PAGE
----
Virophages and retrotransposons colonize the genomes of aquatic flagellates

  • Hackl, T. (Speaker)
  • Sarah Duponchel (Contributor)
  • Anna Koslova (Contributor)
  • Matthias G Fischer (Contributor)

Activity: Talk and presentationAcademic presentationAcademic


Virophages can parasitize giant DNA viruses and may provide adaptive anti-giant virus defense in unicellular eukaryotes. Under laboratory conditions, the virophage mavirus integrates into the nuclear genome of the marine flagellate Cafeteria burkhardae and reactivates upon superinfection with the giant virus CroV. In natural systems, however, the prevalence and diversity of host-virophage associations has not been systematically explored. Here, we report dozens of integrated provirophages in bicosoecid flagelates from marine and fresh-water environments, includuing 8 types of mavirus-like virophages in four globally sampled C. burkhardae strains. The latter account for up to 2% of their hosts’ genomes and based on promoter motifs likely interact with different giant viruses. Between hosts, some provirophage loci were conserved indicating ancient integration events, whereas the majority of insertion sites were unique to a given host suggesting that these viruses are active and mobile. Furthermore, we uncovered a unique association between virophages and a group of tyrosine recombinase retrotransposons, revealing yet another layer of parasitism in this nested microbial system. Our findings show that virophages are widespread and dynamic in wild bicoecid populations, supporting their potential role in antiviral defense in protists.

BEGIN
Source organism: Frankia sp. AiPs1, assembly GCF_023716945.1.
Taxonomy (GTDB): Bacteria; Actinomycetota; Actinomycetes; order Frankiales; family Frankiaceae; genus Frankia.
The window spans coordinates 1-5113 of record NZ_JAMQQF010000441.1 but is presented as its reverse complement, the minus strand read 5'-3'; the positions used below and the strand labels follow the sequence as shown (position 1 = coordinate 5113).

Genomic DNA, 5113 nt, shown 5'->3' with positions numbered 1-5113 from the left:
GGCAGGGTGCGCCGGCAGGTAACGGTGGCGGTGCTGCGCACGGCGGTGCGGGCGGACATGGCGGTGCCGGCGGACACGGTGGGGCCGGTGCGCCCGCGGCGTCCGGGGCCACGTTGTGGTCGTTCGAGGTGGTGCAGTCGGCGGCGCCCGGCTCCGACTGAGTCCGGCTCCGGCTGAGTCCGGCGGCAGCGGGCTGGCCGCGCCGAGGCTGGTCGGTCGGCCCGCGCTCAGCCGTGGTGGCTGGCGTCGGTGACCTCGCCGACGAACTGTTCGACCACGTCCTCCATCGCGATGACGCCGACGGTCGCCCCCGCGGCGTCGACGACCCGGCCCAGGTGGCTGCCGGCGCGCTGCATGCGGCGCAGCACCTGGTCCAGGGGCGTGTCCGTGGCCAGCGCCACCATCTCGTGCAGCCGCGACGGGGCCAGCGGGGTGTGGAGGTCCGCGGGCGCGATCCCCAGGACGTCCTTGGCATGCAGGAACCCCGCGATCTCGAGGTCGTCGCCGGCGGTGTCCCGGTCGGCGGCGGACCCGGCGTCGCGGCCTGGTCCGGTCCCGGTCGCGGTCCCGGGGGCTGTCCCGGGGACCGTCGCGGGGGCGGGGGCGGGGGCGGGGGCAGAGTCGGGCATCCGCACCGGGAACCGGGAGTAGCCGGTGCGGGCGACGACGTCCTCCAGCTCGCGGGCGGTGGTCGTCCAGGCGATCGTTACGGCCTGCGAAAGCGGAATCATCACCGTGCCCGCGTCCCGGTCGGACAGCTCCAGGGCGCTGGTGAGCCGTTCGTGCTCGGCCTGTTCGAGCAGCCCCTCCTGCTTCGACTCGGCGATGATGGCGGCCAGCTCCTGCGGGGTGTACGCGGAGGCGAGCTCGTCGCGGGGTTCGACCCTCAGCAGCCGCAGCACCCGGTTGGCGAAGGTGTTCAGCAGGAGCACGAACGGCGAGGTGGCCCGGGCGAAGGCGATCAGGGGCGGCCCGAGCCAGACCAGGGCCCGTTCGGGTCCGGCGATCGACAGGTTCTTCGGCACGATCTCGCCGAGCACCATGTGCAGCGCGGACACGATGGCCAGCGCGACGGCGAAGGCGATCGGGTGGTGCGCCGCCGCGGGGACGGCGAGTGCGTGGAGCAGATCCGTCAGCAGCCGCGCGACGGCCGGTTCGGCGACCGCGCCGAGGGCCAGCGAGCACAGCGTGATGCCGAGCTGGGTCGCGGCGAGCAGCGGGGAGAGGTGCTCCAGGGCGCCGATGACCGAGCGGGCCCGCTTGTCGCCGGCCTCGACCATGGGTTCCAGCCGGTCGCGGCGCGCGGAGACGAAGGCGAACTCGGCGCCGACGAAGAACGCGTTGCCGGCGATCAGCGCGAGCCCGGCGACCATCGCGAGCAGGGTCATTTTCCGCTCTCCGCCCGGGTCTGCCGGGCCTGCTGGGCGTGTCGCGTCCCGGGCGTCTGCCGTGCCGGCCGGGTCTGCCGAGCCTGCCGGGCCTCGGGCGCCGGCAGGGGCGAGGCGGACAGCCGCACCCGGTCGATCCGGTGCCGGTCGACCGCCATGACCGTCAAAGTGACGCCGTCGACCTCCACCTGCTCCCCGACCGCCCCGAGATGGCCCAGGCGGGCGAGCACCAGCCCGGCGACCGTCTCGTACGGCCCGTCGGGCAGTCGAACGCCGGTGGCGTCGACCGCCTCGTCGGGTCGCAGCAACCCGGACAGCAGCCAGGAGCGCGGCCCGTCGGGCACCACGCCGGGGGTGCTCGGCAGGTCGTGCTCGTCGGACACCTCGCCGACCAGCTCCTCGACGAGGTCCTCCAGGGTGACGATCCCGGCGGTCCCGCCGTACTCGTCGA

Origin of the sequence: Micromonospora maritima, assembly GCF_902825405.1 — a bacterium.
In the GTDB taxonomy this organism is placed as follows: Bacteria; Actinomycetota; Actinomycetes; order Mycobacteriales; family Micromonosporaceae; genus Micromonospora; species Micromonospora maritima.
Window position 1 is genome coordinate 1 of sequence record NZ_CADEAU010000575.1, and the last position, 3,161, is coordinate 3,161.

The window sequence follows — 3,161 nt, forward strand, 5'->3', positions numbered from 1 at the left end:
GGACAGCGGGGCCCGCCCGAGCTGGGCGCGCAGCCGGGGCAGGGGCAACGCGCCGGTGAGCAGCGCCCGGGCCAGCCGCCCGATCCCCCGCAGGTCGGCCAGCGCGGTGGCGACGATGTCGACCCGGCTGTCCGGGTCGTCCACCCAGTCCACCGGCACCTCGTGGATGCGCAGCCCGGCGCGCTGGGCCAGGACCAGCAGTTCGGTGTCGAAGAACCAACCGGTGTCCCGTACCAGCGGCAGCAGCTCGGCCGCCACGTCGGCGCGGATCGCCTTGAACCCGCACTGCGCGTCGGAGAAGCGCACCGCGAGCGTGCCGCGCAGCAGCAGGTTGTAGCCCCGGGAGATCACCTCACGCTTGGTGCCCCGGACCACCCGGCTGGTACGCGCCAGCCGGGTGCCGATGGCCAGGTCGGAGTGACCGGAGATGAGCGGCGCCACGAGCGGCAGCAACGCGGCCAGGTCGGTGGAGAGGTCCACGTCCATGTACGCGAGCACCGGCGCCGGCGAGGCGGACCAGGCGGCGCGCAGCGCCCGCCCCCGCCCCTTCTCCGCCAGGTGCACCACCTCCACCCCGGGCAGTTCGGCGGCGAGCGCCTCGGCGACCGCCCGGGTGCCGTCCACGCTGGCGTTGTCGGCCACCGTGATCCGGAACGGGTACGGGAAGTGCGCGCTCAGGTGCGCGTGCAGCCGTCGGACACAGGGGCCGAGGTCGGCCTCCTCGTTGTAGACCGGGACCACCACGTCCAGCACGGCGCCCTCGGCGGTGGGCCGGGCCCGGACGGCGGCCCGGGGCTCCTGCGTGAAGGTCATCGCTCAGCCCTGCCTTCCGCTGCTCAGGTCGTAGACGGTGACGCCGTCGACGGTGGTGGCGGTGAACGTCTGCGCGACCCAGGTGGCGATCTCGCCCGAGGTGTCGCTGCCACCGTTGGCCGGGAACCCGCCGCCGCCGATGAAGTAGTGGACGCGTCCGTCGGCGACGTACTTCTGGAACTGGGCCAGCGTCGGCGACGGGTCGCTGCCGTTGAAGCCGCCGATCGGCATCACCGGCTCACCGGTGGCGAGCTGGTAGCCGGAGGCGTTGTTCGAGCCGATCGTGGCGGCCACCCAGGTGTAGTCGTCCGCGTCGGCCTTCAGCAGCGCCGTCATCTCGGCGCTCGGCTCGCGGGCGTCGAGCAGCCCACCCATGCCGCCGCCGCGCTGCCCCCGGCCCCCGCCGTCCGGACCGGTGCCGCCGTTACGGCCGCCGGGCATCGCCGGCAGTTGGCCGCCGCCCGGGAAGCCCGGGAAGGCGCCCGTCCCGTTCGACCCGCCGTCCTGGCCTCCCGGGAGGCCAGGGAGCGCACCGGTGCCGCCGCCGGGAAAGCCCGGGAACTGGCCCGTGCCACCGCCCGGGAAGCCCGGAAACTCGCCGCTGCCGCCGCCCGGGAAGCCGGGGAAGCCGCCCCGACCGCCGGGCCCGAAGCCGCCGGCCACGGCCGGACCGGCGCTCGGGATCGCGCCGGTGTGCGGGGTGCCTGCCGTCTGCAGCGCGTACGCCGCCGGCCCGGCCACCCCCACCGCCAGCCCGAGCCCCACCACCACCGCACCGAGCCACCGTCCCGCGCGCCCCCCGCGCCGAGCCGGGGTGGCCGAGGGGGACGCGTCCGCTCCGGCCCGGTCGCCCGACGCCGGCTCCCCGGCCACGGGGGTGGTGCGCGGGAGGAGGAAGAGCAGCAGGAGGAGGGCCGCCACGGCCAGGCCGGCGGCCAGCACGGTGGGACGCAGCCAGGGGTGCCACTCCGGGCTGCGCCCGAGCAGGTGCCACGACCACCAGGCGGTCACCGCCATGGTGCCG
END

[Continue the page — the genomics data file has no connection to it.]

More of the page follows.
Event titleNetherlands Annual Ecology Meeting 2022
Event typeConference
Conference number15
Organiser Netherlands Ecological Research Network (NERN)
LocationLunteren, NetherlandsShow on map
Degree of RecognitionNational